It's a pity that Apple don't let you choose the time of the upgrade. Up until last year, there was a CLI command to tell macOS to forget about a specific version . . . not anymore. There remains a way to control this - well I hope it's still there - is to centralize upgrades.


To complete the process, I’ve now run the 3 updates, hence I have no pending updates to run. However, the System Preferences under the Apple Menu and in the Dock both still show 1 update available, annoyingly displaying in the dock with the red/white circle/text.

There are now also 8 app updates via the App store, but only 7 will update as Garageband requires macOS 11, so I wonder whether I’ll also have a perpetual notification that I have an update that I can’t install in Catalina.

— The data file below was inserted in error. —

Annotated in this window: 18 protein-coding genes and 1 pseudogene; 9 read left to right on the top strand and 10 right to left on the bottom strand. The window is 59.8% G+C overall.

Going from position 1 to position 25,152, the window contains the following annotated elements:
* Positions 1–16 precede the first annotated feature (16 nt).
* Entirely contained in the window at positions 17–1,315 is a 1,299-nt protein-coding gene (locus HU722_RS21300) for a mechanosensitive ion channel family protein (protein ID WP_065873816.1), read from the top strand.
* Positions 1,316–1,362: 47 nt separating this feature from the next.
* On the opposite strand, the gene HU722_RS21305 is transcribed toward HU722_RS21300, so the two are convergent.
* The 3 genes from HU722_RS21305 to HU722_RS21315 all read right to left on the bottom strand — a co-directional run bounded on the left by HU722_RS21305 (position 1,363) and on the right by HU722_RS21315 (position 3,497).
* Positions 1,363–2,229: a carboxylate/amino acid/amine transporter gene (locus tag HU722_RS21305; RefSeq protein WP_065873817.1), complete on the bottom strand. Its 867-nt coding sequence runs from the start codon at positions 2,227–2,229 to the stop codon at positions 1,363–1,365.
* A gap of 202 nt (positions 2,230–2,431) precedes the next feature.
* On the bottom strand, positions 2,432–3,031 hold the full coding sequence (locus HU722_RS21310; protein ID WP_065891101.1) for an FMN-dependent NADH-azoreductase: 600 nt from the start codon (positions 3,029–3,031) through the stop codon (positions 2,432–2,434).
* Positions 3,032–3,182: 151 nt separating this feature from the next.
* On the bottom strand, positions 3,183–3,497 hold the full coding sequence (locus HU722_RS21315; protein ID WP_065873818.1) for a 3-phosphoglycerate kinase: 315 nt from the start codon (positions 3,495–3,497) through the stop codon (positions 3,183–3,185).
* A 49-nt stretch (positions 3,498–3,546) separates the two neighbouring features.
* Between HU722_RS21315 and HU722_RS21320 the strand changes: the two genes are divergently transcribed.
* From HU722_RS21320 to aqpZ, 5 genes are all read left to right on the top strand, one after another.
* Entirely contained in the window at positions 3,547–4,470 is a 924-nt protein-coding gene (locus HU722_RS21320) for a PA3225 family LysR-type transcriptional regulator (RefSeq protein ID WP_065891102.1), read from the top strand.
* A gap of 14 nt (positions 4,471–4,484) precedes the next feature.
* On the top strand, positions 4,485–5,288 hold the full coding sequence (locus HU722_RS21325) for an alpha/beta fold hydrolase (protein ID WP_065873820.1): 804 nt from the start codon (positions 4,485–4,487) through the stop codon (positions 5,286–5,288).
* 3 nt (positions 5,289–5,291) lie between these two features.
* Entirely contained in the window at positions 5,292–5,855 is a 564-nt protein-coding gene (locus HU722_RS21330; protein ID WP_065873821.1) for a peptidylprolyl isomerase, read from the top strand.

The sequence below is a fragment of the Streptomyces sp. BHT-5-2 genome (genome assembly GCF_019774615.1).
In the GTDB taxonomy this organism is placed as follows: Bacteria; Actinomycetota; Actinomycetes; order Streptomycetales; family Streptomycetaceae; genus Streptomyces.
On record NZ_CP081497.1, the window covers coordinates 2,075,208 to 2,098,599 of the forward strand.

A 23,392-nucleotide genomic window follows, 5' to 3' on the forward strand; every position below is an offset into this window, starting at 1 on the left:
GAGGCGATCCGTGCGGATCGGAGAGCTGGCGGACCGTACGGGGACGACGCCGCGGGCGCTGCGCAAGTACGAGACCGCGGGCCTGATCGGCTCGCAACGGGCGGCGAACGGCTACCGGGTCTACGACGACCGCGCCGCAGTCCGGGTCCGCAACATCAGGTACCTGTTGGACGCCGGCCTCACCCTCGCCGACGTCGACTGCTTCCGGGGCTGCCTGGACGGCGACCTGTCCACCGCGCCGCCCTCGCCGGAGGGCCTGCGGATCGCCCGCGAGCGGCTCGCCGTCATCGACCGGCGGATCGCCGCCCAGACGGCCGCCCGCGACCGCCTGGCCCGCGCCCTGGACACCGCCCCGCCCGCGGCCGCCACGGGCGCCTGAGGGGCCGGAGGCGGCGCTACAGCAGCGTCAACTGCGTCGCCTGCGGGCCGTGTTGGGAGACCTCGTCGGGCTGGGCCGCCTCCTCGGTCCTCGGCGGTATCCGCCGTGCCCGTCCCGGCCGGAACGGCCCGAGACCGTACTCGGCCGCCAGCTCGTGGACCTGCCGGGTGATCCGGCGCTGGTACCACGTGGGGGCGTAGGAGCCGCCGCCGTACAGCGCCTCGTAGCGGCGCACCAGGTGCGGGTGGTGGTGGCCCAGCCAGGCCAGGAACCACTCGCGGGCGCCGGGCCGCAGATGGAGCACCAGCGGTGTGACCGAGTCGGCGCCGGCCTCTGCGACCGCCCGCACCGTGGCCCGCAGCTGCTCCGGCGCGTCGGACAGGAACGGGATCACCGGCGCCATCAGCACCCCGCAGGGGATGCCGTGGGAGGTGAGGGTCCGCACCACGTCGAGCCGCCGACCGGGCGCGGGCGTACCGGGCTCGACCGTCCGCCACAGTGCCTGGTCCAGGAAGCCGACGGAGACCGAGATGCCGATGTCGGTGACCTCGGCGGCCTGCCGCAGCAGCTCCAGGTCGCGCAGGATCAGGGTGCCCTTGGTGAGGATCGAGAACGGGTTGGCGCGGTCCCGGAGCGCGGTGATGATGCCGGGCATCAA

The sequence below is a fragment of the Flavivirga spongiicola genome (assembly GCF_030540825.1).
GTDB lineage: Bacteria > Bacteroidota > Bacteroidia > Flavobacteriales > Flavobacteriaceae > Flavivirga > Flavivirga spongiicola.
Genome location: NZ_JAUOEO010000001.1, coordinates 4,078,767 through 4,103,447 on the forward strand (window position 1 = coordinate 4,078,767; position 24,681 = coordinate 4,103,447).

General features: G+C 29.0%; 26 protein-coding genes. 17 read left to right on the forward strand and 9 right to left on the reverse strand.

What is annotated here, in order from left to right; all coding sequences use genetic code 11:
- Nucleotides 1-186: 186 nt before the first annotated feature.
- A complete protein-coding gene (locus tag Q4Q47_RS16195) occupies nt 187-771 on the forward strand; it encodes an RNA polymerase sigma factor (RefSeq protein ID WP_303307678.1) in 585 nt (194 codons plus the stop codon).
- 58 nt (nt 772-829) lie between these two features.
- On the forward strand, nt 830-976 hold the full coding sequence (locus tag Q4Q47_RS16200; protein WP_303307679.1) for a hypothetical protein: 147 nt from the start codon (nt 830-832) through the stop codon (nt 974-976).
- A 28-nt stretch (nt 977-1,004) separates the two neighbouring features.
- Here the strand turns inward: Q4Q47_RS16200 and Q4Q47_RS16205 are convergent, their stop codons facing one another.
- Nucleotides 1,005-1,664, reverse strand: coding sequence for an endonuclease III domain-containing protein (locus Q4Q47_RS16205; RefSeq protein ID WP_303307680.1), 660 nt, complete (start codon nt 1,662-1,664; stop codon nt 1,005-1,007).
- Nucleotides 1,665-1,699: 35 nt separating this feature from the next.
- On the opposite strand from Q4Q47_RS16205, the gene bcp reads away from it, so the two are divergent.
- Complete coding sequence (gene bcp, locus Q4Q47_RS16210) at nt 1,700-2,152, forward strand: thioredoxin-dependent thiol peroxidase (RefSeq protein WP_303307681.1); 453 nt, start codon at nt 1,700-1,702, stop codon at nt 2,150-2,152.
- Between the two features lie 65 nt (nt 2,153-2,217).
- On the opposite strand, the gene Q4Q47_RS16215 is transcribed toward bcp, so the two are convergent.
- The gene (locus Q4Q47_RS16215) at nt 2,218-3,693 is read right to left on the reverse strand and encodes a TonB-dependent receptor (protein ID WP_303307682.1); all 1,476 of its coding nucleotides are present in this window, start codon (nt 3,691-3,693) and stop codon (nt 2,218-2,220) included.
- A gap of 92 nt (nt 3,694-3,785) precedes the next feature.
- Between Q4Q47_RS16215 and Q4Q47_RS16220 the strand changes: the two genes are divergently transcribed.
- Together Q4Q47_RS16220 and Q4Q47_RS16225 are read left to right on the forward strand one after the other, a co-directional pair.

Come on Apple, you can do better than this and for goodness sake acknowledge that not everyone runs their business with Photos, Music, Pages, Numbers and Keynote :joy:


For any macOS upgrade, my strong preference is to download the OS installer from the Apple Store and run it myself once the download completed at the time I choose.

I do not like relying on the "new & improved" system preferences software updates to apply a new OS.

I do understand this to be misleading to a good number of users, generating quite some confusion around when it may be safe or not to carry on with what is suggested by system preferences.